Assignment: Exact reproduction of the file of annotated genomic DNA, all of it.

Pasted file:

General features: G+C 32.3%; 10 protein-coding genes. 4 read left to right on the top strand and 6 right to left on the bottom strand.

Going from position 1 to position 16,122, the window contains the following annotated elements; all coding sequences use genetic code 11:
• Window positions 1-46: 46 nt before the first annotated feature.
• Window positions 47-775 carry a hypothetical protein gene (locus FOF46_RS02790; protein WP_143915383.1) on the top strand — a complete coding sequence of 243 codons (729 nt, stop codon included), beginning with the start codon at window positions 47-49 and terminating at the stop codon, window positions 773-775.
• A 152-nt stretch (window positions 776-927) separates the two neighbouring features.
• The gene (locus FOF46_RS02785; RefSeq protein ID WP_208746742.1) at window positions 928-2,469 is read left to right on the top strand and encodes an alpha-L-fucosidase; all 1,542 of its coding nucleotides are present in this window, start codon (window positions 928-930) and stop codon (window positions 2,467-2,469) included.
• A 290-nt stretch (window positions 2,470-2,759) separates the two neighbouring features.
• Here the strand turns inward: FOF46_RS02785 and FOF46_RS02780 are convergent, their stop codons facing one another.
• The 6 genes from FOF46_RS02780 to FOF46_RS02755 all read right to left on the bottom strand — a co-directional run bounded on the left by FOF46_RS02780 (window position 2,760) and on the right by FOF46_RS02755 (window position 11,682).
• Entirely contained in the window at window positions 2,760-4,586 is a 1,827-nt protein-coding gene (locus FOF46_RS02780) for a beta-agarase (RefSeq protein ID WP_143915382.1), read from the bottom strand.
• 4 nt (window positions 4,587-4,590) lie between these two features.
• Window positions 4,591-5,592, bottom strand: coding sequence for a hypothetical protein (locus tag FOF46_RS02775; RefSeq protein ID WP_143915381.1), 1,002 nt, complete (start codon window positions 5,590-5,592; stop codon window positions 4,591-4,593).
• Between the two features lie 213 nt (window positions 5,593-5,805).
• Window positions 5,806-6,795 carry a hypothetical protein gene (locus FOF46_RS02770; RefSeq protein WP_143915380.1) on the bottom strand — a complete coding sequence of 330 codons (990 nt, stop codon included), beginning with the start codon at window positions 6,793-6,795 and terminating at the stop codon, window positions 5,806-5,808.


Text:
General features: G+C 32.3%; 10 protein-coding genes. 4 read left to right on the top strand and 6 right to left on the bottom strand.

Going from position 1 to position 16,122, the window contains the following annotated elements; all coding sequences use genetic code 11:
• Window positions 1-46: 46 nt before the first annotated feature.
• Window positions 47-775 carry a hypothetical protein gene (locus FOF46_RS02790; protein WP_143915383.1) on the top strand — a complete coding sequence of 243 codons (729 nt, stop codon included), beginning with the start codon at window positions 47-49 and terminating at the stop codon, window positions 773-775.
• A 152-nt stretch (window positions 776-927) separates the two neighbouring features.
• The gene (locus FOF46_RS02785; RefSeq protein ID WP_208746742.1) at window positions 928-2,469 is read left to right on the top strand and encodes an alpha-L-fucosidase; all 1,542 of its coding nucleotides are present in this window, start codon (window positions 928-930) and stop codon (window positions 2,467-2,469) included.
• A 290-nt stretch (window positions 2,470-2,759) separates the two neighbouring features.
• Here the strand turns inward: FOF46_RS02785 and FOF46_RS02780 are convergent, their stop codons facing one another.
• The 6 genes from FOF46_RS02780 to FOF46_RS02755 all read right to left on the bottom strand — a co-directional run bounded on the left by FOF46_RS02780 (window position 2,760) and on the right by FOF46_RS02755 (window position 11,682).
• Entirely contained in the window at window positions 2,760-4,586 is a 1,827-nt protein-coding gene (locus FOF46_RS02780) for a beta-agarase (RefSeq protein ID WP_143915382.1), read from the bottom strand.
• 4 nt (window positions 4,587-4,590) lie between these two features.
• Window positions 4,591-5,592, bottom strand: coding sequence for a hypothetical protein (locus tag FOF46_RS02775; RefSeq protein ID WP_143915381.1), 1,002 nt, complete (start codon window positions 5,590-5,592; stop codon window positions 4,591-4,593).
• Between the two features lie 213 nt (window positions 5,593-5,805).
• Window positions 5,806-6,795 carry a hypothetical protein gene (locus FOF46_RS02770; RefSeq protein WP_143915380.1) on the bottom strand — a complete coding sequence of 330 codons (990 nt, stop codon included), beginning with the start codon at window positions 6,793-6,795 and terminating at the stop codon, window positions 5,806-5,808.